Yaacov Kaszemacher, the son of Polish parents, was raised in a secular home in post-war Paris.


"I frequented small nightclubs and associated with the musicians, artists, and philosophers of the beat generation and then the flower children.

Essentially self-taught, I learned about art by experimenting with different mediums and techniques. My personal style quickly evolved: bold colors, hard-edge, constructionist; expressing mathematical and mystical themes.

After a spiritual awakening in 1971, I immigrated to Israel, and made the transition from hippie to Torah-observant Hassid. I added kabbalistic and Jewish content to my work, which became a meditative support. Each design has multi-layered religious significance. Many of my pieces are circular or concentric and can actually be used as mandalas - mystical circles painted as visual stimulation for meditation. I want each person to discover his own meaning.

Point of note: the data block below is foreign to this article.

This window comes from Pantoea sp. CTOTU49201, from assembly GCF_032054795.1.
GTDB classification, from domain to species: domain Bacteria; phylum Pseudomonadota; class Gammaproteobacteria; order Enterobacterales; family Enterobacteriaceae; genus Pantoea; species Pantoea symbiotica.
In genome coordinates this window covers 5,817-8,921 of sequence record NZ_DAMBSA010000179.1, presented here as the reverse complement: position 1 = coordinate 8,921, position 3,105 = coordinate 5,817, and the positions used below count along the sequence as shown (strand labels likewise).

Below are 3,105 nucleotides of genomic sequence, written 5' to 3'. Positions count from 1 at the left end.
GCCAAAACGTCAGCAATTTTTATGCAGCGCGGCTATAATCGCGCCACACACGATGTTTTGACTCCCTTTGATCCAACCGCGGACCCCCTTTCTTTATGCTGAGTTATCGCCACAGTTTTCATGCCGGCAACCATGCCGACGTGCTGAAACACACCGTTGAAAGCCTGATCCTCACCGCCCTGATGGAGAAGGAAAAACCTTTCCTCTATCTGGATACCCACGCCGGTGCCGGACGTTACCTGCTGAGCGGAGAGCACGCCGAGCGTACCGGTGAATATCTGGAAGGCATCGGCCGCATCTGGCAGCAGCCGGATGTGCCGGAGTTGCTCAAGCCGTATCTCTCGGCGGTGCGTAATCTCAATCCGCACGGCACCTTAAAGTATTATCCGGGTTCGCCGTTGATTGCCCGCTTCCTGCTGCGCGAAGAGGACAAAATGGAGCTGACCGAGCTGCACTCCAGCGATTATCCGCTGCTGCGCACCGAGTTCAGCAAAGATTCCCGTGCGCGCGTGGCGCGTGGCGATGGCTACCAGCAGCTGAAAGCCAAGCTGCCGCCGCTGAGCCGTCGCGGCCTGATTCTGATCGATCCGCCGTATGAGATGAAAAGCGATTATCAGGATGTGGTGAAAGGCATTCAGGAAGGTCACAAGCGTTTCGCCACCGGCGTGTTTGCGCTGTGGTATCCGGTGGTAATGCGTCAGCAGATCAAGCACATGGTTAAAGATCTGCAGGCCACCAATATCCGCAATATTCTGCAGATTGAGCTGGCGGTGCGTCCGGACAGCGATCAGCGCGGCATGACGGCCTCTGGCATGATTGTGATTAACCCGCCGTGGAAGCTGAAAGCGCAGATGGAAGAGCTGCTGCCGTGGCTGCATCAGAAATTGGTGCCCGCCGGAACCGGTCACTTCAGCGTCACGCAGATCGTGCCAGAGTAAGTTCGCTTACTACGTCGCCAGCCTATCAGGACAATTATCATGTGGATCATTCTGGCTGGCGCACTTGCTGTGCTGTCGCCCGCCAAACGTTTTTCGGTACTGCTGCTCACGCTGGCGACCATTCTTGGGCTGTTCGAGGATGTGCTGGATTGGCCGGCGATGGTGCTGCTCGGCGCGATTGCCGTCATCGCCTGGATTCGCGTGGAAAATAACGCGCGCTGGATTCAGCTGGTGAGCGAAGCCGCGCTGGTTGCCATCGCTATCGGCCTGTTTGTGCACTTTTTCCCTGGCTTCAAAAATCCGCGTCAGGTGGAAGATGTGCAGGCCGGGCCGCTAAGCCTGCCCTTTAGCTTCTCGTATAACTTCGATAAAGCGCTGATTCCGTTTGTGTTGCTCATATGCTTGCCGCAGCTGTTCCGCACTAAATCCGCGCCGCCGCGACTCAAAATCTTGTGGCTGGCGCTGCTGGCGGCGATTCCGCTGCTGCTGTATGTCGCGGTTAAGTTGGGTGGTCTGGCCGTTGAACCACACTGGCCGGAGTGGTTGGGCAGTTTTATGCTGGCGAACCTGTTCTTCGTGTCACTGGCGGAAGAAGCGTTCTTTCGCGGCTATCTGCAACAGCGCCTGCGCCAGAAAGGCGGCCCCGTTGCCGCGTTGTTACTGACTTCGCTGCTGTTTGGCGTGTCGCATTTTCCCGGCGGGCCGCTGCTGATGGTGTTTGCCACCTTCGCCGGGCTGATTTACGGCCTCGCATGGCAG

While my geometric art is intellectual, combining the universal wisdom of geometry with the numerical concepts in Torah, my photography is emotional, capturing images and evoking feelings about Israel, Zefat, Jewish, Israeli and Hassidic life. Photography is an opportunity to freeze memories and impressions. Photographs are a great means for instant communication of mood, emotion and statement.

I want to portray the eternal aspects of current religious Jewish life. My pictures exclude contemporary objects and leave the viewer with an uncertainty as to when the photograph was executed, now or in a bygone era before the war. Thus we see the timelessness of the Torah life and the continuation of a living, vital and vibrant community."